Seattle transit advocates breathed a sigh of relief Monday as the City Council approved a final plan for renewing a chunk of the city’s sales tax dedicated to funding for public transportation.
The Seattle Transportation Benefit District proposal will remain a six-year package and will be boosted to 0.15% as it now heads to the ballot for a decision by Seattle voters in November. Continue reading
Seattle’s budget crunching from the COVID-19 economic crisis will include asking voters to spend less on bus service in the city.
Mayor Jenny Durkan this week released her proposal for a new six-year Seattle Transportation Benefit District package to replace the project and spending plan approved by voters in 2014.
The 2020 version of the package will be a downgrade in total service but will focus the city’s transit spending, Durkan says, on serving communities of color. Continue reading
(Image: Sound Transit)
Sound Transit is transitioning to an alphanumeric system for naming its light rail lines and bus routes. The public transit agency announced the decision last week to adopt the new system of numbers and letters that will change the line currently connecting north and south through the city via Capitol Hill to the 1 Line.
In November, CHS reported on the agency’s ill-fated “Red Line” designation of the route serving Capitol Hill Station as Sound Transit was preparing for the launch of the Blue Line serving a new connection to the Eastside.
“As the term Red Line became more visible we heard concerns from members of our community, that this term carries unfortunate associations with the punitive practice by lenders of ‘redlining,'” Sound Transit said at the time. Continue reading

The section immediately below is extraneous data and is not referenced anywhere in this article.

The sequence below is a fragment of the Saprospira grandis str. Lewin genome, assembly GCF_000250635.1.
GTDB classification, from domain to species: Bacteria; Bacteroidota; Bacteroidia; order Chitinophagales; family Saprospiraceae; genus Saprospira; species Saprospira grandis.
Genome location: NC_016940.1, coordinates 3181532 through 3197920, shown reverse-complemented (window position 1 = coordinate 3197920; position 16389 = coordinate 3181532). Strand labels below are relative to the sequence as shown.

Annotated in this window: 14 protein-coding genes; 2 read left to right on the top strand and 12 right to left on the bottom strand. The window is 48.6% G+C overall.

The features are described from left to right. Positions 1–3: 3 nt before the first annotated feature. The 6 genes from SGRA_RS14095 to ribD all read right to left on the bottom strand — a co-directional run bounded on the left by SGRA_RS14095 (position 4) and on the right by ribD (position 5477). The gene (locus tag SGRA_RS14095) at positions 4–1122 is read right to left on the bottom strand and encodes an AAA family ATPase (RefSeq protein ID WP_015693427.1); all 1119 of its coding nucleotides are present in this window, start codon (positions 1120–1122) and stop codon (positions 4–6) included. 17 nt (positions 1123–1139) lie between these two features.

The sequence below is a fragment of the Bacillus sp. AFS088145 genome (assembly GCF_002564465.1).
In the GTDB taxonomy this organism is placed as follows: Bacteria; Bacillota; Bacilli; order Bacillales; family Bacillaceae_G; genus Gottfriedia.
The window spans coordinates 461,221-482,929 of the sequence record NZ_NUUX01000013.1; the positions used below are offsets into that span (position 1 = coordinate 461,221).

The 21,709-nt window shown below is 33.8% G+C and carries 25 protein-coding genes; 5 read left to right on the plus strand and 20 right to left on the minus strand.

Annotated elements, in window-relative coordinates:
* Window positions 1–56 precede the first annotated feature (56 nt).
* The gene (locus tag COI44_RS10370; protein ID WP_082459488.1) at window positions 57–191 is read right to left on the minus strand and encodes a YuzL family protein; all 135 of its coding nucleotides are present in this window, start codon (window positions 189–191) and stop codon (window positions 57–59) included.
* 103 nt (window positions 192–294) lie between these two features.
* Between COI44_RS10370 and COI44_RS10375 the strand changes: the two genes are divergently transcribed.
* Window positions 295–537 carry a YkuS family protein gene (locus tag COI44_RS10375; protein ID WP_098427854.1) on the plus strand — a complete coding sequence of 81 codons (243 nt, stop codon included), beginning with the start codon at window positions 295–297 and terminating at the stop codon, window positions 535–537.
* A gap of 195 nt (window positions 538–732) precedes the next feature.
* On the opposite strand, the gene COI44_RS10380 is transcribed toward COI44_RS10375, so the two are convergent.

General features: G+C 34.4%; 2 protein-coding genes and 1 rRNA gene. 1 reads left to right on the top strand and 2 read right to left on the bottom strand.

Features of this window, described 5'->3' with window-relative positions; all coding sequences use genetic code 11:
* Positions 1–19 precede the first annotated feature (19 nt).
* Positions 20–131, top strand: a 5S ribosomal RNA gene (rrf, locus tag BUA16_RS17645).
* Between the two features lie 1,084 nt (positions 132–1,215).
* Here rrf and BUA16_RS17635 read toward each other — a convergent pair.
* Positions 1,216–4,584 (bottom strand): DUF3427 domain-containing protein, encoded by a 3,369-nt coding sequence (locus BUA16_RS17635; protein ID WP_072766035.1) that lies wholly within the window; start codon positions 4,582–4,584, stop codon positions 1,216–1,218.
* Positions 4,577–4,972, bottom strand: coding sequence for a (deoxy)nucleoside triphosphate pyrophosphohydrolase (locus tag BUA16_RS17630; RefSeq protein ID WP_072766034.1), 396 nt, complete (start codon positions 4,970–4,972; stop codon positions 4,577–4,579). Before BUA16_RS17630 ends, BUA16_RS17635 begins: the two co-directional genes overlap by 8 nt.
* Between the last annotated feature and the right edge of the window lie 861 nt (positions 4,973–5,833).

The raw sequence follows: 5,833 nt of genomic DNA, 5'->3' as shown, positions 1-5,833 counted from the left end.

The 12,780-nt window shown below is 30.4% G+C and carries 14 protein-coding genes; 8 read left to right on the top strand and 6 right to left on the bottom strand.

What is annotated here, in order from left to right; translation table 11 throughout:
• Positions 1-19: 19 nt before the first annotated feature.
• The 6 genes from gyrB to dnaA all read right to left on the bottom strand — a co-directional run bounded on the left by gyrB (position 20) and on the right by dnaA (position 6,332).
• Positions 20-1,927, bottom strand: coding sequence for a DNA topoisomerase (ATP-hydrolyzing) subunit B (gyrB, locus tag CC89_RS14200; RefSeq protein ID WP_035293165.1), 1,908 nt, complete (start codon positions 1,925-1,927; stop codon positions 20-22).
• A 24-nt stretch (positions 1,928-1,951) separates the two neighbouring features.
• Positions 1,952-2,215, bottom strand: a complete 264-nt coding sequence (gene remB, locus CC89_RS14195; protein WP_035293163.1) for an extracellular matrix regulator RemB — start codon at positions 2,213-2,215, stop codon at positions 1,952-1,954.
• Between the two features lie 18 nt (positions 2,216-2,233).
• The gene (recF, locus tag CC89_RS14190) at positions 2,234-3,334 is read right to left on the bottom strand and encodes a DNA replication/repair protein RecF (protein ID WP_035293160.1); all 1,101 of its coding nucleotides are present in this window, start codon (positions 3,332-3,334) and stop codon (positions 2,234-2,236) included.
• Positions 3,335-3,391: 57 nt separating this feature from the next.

New tracks for Connect 2020 (Image: Sound Transit)
The past weekend was supposed to be the final in a series of closures in the push to complete Sound Transit’s Connect 2020 project to hook the coming East Link light rail expansion to the city’s existing underground transit tunnel running from downtown to Pioneer Square.
Looks like contractors will need some extra time after an issue was identified in some of the newly installed track: Continue reading
A Metro bus is cleaned and sanitized (Image: King County Metro)
Through all the cancellations and postponements, there is one element of daily life in Central Seattle that just won’t quit — public transit. Here are a few notes about the wheels that are keeping us moving. Thank a transit worker.
Where to find your free CHS shuttle
No downtown light rail this weekend: March 14th and 15th brings the final closure of the Connect 2020 project to hook the coming East Link light rail expansion to the city’s existing underground transit tunnel running from downtown to Pioneer Square. Sound Transit shuttle buses will replace trains between Capitol Hill and SODO. Trains will continue to run every 13 to 15 minutes through the end of the work slated for mid-March. To find a less crowded space, Sound Transit recommends you head down to the fourth car. More info here.